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Mars Science Laboratory

Curiosity Mission Updates

NASA's Mars rover Curiosity acquired this image using its Left Navigation Camera (Navcams) on Sol 1276 Credit: NASA/JPL-Caltech

Our drive yesterday was a success, putting us right on the contact between the "Murray" and "Stimson" units, and in reach of some very interesting nodules. The plan today is mostly focused on studying those nodules. ChemCam has an observation of a nodule and neighboring bedrock at the target "Vogelfederberg" followed by a "depth profile" on one of the nodules named "Verbrandeberg". For the depth profile, we will only analyze two locations on the target, but we will shoot each location with the laser 150 times instead of the normal 30 shots. These extra shots allow us to measure changes in the chemistry in the outer surface of the target. After the depth profile, ChemCam will analyze two other nodule and bedrock locations named "Maieberg" and "Mikberg". Mastcam will take documentation images of all of these targets. Later in the day, we will use MAHLI to take some images of a nodule named "Sperrgebiet"’, plus a broader mosaic of the nodular texture. APXS will then measure the composition of Sperrgebiet and the neighboring bedrock. Tomorrow the plan is to back out of our current location and then drive up onto Naukluft plateau! by Ryan Anderson -Ryan is a planetary scientist at the USGS Astrogeology Science Center and a member of the ChemCam team on MSL. Dates of planned rover activities described in these reports are subject to change due to a variety of factors related to the martian environment, communication relays and rover status.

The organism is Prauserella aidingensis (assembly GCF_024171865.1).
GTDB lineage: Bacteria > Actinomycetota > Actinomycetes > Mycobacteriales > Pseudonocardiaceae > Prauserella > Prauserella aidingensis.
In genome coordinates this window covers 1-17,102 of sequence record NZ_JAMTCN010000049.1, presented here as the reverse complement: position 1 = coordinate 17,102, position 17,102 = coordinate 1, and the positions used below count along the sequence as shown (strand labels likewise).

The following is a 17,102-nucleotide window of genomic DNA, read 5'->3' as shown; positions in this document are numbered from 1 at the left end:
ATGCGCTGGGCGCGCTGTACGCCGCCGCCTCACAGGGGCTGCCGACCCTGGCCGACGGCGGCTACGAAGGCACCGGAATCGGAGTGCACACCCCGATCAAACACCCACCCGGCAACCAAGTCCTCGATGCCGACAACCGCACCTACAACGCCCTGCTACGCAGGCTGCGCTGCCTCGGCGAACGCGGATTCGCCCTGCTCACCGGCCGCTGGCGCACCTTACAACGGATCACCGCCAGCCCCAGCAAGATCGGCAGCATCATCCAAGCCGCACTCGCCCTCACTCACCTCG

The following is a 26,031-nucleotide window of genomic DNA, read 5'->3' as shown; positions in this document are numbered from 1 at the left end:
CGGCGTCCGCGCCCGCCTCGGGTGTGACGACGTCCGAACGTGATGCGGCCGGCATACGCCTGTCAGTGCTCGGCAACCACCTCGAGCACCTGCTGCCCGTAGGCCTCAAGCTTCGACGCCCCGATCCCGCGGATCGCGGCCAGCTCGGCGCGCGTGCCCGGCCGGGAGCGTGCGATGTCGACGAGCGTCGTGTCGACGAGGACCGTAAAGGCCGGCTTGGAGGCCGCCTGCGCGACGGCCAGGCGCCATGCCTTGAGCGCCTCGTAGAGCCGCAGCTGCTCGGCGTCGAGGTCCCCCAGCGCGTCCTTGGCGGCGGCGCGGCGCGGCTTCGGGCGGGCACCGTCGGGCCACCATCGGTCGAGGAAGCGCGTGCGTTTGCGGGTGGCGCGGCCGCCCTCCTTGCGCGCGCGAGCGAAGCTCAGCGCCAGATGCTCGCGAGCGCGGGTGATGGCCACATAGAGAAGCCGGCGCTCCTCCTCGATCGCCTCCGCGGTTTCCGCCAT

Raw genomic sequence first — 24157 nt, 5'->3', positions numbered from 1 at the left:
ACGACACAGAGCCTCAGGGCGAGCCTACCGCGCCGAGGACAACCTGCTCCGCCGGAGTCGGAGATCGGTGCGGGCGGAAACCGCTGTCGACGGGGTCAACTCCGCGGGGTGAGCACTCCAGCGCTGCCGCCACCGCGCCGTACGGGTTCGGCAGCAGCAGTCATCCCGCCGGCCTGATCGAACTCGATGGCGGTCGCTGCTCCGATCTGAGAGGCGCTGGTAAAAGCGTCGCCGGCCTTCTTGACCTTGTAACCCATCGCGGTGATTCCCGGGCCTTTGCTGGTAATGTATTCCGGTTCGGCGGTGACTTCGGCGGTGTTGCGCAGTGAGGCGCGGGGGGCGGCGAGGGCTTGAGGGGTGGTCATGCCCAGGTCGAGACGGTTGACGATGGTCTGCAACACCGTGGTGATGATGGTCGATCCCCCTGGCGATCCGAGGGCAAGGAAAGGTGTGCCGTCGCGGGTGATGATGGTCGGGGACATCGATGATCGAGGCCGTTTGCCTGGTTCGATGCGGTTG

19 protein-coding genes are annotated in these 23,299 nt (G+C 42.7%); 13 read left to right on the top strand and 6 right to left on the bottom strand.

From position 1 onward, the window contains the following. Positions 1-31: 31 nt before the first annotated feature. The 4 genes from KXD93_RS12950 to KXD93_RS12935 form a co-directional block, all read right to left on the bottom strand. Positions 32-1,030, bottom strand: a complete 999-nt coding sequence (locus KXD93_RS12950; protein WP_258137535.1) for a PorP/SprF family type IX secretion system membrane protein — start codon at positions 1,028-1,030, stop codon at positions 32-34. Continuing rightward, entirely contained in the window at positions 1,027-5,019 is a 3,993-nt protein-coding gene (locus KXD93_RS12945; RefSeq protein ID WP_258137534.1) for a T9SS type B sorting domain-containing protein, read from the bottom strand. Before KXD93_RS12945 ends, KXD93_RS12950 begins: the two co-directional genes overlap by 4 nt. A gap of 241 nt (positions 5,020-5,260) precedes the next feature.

About this Blog
These blog updates are provided by self-selected Mars Science Laboratory mission team members who love to share what Curiosity is doing with the public.

Dates of planned rover activities described in these reports are subject to change due to a variety of factors related to the Martian environment, communication relays and rover status.

Tools on the
Curiosity Rover
The Curiosity rover has tools to study clues about past and present environmental conditions on Mars, including whether conditions have ever been favorable for microbial life. The rover carries:



Radiation Detectors

Environmental Sensors

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